Is Your Executive Resume Too Wordy?

Do you find it difficult to summarize your bid in a two- or three-page resume? In addition to annoying employers, too long a resume can quickly lose its power and dilute your brand’s message – leaving decision makers confused about why they should hire you for a leadership position.


Here are some tips for having a resume full of words that fail to show off your skills:

  • Your bullet sentences are longer than 2 or 3 lines, making them almost impossible to scan quickly
  • You start a lot of phrases or sentences in the same word, which weakens your message
  • Your performance results are buried to the end at the end of each sentence, so they are hard to find, with minimal impact on the brand
  • Adding too many degrees and degrees, with every achievement noted as “exceptional,” “exceptional,” and worst of all, “successful.” (Employers definitely hope this is the case!)

If one of these applies to your resume, it is easy to cut excess words with the help of the following three techniques that bring your point home quickly:

1. Skip verbs for increased impact

As a branded marketing document, executives’ resumes can use innovative conventions, such as sentences that remove verbs. Consider this example of a sentence change:

original:

Led to a large-scale reorganization of operations and expansion of the company’s call centers and facilities, which resulted in a 63% increase in profit in just three years and the lowest manpower costs in the area.

New:

A 63% increase in profit in 3 years plus the lowest expenses per employee with reorganization and expansion of activity at the organization level.

Here, the original sentence was summed up by 37% – but it still conveys the same meaning. Now, imagine what cutting more than a third of the load can do to the clarity of your executive resume! To use this technique, under each position you have filled out, make a list of preload result statements like the ones where you quantify your work experience and achievements. You chart employers and keep their attention!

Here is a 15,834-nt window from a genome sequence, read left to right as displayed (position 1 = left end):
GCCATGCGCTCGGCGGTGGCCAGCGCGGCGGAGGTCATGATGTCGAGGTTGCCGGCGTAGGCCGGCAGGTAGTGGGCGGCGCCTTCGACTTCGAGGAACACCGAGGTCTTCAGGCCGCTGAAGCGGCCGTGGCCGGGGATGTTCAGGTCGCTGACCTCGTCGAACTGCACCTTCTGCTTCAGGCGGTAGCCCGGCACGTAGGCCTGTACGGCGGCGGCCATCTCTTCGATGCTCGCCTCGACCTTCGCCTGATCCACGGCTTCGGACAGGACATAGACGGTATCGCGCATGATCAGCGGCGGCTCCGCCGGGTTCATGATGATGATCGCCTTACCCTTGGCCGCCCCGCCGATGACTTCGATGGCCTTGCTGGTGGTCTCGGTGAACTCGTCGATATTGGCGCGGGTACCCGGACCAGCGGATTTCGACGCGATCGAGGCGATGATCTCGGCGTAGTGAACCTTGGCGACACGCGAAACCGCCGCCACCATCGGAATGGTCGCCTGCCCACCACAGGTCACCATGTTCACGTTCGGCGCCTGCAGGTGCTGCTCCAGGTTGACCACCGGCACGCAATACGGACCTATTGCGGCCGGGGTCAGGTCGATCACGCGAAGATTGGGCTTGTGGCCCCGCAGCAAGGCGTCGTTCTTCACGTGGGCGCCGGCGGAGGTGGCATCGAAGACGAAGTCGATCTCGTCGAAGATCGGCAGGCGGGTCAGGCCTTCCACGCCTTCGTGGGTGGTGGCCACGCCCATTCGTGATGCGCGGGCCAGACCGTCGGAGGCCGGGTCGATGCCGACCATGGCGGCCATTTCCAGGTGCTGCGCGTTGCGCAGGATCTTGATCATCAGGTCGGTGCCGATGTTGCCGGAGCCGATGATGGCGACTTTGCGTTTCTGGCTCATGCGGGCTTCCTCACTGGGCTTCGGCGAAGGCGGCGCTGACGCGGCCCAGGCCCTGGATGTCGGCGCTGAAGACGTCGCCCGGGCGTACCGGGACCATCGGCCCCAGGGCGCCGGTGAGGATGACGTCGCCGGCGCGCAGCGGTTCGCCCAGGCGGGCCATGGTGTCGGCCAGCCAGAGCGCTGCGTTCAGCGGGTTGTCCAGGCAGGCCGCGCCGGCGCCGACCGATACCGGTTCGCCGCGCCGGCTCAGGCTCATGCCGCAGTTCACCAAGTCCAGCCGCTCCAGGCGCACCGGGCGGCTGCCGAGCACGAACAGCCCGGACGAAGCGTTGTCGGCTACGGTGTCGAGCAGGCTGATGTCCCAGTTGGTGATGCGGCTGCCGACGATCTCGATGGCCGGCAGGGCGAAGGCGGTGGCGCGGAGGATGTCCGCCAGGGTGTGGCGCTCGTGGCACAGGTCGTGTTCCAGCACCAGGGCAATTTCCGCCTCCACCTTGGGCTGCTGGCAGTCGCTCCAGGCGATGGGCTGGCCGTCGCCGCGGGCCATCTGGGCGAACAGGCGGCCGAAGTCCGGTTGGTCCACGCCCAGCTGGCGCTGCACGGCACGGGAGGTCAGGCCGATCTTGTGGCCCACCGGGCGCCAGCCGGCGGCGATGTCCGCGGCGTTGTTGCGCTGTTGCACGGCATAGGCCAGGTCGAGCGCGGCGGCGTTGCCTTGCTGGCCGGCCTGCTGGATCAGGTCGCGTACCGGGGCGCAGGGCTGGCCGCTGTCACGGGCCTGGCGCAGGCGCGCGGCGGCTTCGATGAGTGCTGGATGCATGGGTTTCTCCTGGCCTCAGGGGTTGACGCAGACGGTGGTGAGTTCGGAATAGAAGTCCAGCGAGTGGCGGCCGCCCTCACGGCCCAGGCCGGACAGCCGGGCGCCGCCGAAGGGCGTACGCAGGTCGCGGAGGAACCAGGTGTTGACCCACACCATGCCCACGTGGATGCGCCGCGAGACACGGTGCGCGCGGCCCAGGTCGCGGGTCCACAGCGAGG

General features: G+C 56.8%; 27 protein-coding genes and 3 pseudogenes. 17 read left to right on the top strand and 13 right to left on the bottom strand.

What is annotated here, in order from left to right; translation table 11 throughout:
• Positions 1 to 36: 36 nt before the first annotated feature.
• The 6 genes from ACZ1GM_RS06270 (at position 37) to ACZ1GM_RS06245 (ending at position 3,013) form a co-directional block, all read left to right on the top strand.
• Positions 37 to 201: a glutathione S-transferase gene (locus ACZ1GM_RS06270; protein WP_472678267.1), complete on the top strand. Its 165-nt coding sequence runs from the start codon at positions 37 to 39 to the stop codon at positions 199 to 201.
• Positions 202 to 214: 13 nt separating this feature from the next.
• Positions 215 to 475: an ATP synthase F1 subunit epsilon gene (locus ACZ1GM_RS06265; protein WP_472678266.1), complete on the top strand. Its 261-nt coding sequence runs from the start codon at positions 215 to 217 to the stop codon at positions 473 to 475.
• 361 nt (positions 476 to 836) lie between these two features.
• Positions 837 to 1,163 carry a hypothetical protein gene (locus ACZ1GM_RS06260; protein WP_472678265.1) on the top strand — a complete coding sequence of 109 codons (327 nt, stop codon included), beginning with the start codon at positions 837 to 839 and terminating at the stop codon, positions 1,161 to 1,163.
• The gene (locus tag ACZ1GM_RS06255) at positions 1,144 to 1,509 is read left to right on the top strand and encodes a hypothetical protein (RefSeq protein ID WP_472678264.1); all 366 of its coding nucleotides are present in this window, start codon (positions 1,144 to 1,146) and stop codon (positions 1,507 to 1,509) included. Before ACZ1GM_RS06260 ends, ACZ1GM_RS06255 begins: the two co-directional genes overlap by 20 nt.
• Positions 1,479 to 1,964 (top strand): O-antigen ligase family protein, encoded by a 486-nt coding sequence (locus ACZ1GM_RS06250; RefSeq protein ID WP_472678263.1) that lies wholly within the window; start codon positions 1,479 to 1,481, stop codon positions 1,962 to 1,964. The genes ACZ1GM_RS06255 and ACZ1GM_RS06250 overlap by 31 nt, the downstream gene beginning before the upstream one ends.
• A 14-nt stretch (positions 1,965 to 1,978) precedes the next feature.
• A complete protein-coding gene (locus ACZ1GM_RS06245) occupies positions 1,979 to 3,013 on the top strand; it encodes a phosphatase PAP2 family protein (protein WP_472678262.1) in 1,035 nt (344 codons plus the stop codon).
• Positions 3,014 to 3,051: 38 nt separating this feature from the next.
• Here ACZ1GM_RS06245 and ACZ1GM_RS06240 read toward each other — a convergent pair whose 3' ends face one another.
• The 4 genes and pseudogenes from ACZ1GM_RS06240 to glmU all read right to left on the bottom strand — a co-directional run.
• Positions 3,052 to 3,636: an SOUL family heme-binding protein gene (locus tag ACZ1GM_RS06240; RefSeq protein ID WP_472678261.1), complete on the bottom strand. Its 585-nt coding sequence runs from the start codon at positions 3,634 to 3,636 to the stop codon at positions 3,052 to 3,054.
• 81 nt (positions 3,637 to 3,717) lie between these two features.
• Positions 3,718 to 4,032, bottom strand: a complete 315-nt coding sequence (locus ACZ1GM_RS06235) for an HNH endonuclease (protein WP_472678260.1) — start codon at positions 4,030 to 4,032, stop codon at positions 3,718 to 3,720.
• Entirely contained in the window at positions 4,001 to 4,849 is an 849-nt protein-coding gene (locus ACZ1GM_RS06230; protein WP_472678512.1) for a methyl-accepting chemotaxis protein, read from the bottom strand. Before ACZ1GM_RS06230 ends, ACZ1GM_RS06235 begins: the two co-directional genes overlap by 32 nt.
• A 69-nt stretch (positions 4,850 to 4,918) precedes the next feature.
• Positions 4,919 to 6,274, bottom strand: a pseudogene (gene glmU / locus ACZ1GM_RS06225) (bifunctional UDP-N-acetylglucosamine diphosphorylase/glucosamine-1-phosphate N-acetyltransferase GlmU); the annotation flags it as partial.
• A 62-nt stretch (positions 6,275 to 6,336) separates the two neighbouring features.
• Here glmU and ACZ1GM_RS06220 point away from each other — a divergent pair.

2. Take out the long and convoluted summary paragraph


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There is no need to bore the reader with a similar resume summary or profile that indicates the obvious, such as:

A dedicated team player with proven leadership, technology utilization and financial expertise. Proficient in project completion and communication at all organizational levels, with excellent team building skills and inter-functional collaboration.

Do not waste this key realm of resume in real estate with a description that fails to tell a story. Instead, reduce the volume of words while providing a snapshot of the brand value that attracts some achievement metrics. Here is an example taken from a leadership resume for a top candidate The ladder to the role of CTO:

VP of Technology achieves 99% overperformance by exceeding SLA requirements through strategic planning, cost containment and contract negotiation.

Pay attention to the metrics and the specific job title included in the summary – with a message that guarantees value and performance.

Learn to write a branding headline

A recruiting manager reviews a resume for executives

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Trade Secret Among professional resume writers and executives, the title is actually a tag line that allows you to cram more data into a narrow space. The best part? Your resume can use more than one title to convey your strongest points.

Here are some examples of titles that consolidate value and place job hunters for a specific job:

  • Senior drug manager behind billions of dollars in accelerated product launches
  • VP of Sales Motivating Global Growth for New Media Marketing Company Gaining Global Recognition
  • An investment professional who promotes financial health through investment and capital planning

A personal branding statement can quickly give employers the “big picture” of your accomplishments, without taking up valuable space in your resume. To create this statement, combine the job you are looking for with a great achievement from your career, showing the results of your work or the approach you use.

As you continue to tailor your executive resume and tighten up the language, be sure to show it to colleagues and others familiar with your work. You’ll probably find that even if words are removed, it’s still conveying your brand’s message – and faster to boot.

If you want more help finding your job for executives, sign up for the free JT O’Donnell tutorial “A 4-step process for creating an online executive presence. “ In just three hours, you will learn how to write an effective resume and build your managerial presence so you can find the best job opportunities!

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